An autographed quilt created by Rylstone residents 100 years ago to raise money for the war effort during World War I will return to the town for a History Week exhibition September.
The Rylstone Autograph Quilt owes its existence firstly to a group of dedicated women and their community that supported them in 1914-15 and secondly to an incredible piece of luck in the 1970s.
The Rylstone WWI Autograph Quilt was the result of efforts by Mrs James Dawson, supported by Mrs Fletcher, wife of the Rylstone Shire President, and Mrs J. W. Farrar 100 years ago. Individuals signed the quilt in pencil, and then paid to have their signatures embroidered over.
It was completed for July 30, 1915, called “Australia Day” - a special day where the Australian community raised money to support the war effort. Most of these funds were collected for the Australian Division of the Red Cross.
Its makers and all those who signed it would probably be surprised that it still exists 100 years later. Its preservation has been a miracle.
A Mrs Simpson found the quilt in a collection of linen purchased at auction in Sydney in the 1970s and recognising its significance, sent it to the War Memorial in Canberra where it is now in safe-keeping.
In September during History Week, Rylstone and District Historical Society will present an exhibition at the Rylstone Memorial Hall celebrating the stories of soldiers and local families linked to the Rylstone Autograph Quilt.
Historical society president, and curator of the exhibition Helen Marsonet said the discovery six years ago that there was a Rylstone autograph quilt in the collection of the War Memorial has led to a massive project researching the signatures.
“Information has been pouring in which will contribute substantially to the Rylstone family history archives. There are over 900 autographs embroidered in white embroidery thread on a white sheet in stem stitch and chain stitch, with decorative motifs of grape leaves, flowers, stars, sun rays and circles,” Mrs Marsonet said.
“The decorative motifs reflect the period.
“Grape vines were probably chosen as a sign of mourning. Similarly the sun and stars dotted over the quilt may symbolise the heavens.”
Images of the rising sun featured prominently leading up to and following the Federation celebrations of 1901. With the surge of national pride, the emblem as a symbol of an emerging nation began to appear on buildings and in the brands of many commodities.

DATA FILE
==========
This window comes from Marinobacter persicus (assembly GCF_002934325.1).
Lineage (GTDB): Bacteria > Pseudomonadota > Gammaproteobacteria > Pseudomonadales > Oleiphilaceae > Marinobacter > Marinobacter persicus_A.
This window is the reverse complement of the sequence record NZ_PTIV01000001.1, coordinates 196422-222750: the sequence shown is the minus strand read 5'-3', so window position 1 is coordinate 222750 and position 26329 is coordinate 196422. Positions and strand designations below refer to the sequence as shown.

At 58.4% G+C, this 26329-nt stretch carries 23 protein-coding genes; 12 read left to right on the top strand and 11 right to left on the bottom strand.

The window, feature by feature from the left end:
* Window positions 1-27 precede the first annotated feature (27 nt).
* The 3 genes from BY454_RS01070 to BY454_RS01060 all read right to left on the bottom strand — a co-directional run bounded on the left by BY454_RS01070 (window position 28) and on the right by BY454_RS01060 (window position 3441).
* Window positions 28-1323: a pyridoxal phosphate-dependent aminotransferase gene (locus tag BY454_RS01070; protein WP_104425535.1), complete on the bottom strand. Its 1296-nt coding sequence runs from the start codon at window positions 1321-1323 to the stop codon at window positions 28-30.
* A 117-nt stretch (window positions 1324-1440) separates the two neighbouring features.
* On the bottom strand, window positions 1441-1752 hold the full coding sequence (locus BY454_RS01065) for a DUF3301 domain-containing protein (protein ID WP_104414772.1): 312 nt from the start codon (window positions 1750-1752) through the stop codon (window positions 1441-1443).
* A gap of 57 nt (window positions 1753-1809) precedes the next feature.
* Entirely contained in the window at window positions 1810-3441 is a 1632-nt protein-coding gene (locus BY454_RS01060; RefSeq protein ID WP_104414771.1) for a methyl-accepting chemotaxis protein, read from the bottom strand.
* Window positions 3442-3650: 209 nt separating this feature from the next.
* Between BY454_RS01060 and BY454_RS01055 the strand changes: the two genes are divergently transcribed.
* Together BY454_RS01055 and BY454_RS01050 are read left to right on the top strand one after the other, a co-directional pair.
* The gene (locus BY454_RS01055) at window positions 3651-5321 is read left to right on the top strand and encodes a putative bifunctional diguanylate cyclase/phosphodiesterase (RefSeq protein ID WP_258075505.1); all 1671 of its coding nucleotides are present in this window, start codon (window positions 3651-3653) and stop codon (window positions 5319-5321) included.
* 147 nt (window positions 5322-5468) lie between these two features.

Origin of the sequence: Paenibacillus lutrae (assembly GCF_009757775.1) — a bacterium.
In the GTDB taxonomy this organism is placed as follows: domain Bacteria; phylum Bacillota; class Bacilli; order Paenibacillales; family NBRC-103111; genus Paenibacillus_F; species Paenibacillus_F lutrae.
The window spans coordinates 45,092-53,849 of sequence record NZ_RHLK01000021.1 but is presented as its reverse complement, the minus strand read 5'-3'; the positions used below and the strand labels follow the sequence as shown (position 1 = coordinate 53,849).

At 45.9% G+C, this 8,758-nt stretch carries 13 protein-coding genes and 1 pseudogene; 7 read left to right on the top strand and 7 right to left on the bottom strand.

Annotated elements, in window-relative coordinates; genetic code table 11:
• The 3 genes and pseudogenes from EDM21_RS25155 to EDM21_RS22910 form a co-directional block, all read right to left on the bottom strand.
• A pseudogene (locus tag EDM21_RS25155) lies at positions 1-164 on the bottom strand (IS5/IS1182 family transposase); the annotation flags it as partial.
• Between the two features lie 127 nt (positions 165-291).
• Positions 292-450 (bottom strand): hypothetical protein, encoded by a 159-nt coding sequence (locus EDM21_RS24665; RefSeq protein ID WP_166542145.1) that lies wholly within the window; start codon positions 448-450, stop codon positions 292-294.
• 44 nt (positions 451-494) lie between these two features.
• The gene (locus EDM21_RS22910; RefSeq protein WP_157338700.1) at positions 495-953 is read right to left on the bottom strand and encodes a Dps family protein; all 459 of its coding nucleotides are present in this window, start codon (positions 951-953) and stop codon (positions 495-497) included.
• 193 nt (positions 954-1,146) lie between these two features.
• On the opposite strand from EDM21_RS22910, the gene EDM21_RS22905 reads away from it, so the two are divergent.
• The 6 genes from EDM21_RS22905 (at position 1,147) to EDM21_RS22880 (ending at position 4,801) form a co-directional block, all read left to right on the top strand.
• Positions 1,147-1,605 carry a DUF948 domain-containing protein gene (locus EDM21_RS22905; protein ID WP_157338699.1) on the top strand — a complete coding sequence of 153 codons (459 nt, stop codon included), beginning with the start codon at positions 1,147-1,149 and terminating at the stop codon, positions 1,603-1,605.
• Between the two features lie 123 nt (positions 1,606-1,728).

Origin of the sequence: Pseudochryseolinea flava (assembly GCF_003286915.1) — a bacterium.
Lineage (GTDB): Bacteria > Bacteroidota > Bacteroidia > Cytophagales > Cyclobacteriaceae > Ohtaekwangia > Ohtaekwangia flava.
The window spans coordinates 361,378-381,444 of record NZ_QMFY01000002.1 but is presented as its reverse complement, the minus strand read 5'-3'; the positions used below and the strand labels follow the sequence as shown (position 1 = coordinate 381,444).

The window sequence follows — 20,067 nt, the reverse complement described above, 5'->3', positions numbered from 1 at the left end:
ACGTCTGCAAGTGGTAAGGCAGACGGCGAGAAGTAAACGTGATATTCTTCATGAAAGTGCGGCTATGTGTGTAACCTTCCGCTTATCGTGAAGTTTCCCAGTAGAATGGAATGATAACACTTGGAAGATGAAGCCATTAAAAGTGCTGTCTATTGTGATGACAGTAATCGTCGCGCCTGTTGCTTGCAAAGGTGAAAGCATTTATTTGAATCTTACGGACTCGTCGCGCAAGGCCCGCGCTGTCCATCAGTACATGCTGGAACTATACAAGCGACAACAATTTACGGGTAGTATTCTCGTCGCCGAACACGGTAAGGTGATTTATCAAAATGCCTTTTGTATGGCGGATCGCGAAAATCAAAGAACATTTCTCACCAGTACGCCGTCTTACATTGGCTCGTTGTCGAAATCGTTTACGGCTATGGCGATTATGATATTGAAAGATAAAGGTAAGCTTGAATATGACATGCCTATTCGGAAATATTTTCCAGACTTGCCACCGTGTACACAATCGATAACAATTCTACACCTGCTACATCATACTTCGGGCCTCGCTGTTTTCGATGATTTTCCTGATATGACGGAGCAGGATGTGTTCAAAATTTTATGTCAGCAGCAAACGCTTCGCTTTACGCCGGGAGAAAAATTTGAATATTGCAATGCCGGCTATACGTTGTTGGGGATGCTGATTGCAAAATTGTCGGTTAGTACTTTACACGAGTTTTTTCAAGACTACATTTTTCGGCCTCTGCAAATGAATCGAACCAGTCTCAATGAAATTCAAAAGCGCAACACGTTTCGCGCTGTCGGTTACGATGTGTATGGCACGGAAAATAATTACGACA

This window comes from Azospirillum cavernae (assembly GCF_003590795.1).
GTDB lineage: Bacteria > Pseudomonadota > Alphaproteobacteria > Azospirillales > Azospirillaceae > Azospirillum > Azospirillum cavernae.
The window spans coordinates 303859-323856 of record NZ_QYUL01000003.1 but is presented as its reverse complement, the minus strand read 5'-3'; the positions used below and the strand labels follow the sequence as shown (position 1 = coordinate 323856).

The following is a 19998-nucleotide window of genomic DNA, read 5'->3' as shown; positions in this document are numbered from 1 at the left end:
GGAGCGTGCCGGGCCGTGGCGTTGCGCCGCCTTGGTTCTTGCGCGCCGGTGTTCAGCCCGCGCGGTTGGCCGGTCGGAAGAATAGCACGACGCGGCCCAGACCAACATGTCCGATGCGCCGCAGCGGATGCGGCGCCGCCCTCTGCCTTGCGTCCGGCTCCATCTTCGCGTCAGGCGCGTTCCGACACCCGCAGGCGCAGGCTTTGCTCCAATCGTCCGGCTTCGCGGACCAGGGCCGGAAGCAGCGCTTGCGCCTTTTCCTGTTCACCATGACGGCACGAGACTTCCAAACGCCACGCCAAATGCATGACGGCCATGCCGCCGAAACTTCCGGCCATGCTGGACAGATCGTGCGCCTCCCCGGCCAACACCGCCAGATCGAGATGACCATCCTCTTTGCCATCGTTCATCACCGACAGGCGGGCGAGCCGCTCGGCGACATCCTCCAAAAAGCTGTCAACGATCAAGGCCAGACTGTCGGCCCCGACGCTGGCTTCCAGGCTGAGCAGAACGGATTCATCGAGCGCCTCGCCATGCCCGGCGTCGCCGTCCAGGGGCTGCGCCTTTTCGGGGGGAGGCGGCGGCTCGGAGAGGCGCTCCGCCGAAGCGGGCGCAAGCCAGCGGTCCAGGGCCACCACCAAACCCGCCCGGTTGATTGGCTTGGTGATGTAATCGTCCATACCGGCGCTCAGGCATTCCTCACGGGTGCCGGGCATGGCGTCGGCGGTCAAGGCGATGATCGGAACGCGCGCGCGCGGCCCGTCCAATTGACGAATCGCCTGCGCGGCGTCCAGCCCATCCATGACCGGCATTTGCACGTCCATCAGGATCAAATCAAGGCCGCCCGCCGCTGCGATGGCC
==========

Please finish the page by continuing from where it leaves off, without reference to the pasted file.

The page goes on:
The first rising sun hat badge was issued to Australian troops serving in South Africa, and was later adopted as the official emblem for all military forces within the Commonwealth of Australia – and a variant is still in use today.
“The quilt contains the names of at least 75 soldiers from the Rylstone district who enlisted between August 1914 and July 1915. Two stitched circles bear the names A.C.Robbins, A.H.Freeman and J.D. Sandstrom. All three were early Gallipoli casualties. A central circular shape bears the cipher of King George V and For Our Dardanelles Australian Wounded 1915.
“Two circles bear the names of well-known Australian commanding officers also killed on Gallipoli in the first days - General Bridges and Colonels MacLaurin, Braund and Onslow-Thompson.”
The Stitches in Time exhibition in Rylstone celebrating 100 years since the quilt was created will feature the signatures from the quilt in the form of large projections. There will be stories and photographs and a memorial to the recently identified soldier Athol Kirkland given to the family by the residents of Pinnacle Swamp.
Other items will include WWI objects, uniforms, and other attractions. During the exhibition, embroidery in the style of the quilt and sock knitting will be demonstrated. The exhibition will be open daily from 10am to 4pm from September 4 to 11.
Anyone curious to know if the signatures of their forebears are on the quilt, or who can provide further family history information, are urged to contact Helen Marsonet at Rylstone and District Historical Society at email@example.com or PO Box 66 Rylstone 2849.